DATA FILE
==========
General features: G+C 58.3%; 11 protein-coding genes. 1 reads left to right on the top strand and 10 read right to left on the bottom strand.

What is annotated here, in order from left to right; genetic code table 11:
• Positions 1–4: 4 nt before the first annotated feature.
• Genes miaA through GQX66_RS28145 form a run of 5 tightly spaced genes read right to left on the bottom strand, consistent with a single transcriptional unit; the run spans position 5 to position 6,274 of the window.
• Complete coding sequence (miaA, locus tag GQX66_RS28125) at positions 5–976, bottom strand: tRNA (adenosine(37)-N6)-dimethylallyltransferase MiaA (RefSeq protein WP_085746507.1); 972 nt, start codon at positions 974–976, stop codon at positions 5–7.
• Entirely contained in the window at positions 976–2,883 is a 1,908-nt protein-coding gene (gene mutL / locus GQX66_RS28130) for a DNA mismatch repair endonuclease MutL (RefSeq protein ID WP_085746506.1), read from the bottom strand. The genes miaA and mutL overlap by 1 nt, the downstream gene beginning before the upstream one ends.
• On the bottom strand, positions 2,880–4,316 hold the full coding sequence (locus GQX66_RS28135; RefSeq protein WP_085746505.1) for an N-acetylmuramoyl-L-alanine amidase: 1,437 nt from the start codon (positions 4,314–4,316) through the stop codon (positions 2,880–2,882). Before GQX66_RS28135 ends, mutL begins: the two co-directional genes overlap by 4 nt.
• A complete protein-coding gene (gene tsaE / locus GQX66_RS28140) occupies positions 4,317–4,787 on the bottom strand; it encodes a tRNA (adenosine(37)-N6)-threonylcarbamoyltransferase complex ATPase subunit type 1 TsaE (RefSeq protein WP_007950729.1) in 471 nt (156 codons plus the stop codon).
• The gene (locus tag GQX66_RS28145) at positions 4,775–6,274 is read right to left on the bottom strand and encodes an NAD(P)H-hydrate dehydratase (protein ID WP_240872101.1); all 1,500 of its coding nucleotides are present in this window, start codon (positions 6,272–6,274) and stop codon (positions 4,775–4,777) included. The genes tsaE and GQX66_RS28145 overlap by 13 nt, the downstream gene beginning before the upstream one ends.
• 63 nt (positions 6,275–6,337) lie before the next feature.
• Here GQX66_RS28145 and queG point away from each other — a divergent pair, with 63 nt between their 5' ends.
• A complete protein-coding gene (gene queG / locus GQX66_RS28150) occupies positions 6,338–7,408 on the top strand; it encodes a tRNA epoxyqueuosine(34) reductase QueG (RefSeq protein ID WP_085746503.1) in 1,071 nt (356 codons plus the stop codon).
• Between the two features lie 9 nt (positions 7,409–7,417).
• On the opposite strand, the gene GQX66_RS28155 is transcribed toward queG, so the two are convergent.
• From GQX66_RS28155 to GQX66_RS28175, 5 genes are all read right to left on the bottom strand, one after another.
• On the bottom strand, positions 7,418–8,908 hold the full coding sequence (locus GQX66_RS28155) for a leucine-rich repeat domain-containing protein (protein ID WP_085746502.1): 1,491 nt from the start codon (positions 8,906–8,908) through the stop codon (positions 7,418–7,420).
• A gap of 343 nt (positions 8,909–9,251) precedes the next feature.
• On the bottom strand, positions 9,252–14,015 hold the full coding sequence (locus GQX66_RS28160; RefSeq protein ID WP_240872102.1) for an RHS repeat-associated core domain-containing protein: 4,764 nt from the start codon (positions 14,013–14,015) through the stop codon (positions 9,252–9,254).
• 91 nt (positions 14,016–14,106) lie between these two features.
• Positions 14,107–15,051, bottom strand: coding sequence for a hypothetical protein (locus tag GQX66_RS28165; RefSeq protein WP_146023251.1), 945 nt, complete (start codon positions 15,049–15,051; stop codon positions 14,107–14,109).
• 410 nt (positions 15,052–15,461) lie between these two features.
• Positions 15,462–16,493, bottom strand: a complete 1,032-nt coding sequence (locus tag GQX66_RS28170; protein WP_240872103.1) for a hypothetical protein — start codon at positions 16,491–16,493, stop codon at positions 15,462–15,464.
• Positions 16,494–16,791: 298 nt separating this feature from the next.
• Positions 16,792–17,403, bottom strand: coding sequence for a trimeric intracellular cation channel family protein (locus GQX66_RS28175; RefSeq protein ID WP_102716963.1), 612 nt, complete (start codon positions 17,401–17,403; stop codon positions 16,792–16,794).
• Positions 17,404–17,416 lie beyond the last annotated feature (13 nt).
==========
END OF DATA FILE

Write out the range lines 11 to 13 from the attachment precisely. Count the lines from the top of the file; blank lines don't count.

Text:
• Here GQX66_RS28145 and queG point away from each other — a divergent pair, with 63 nt between their 5' ends.
• A complete protein-coding gene (gene queG / locus GQX66_RS28150) occupies positions 6,338–7,408 on the top strand; it encodes a tRNA epoxyqueuosine(34) reductase QueG (RefSeq protein ID WP_085746503.1) in 1,071 nt (356 codons plus the stop codon).
• Between the two features lie 9 nt (positions 7,409–7,417).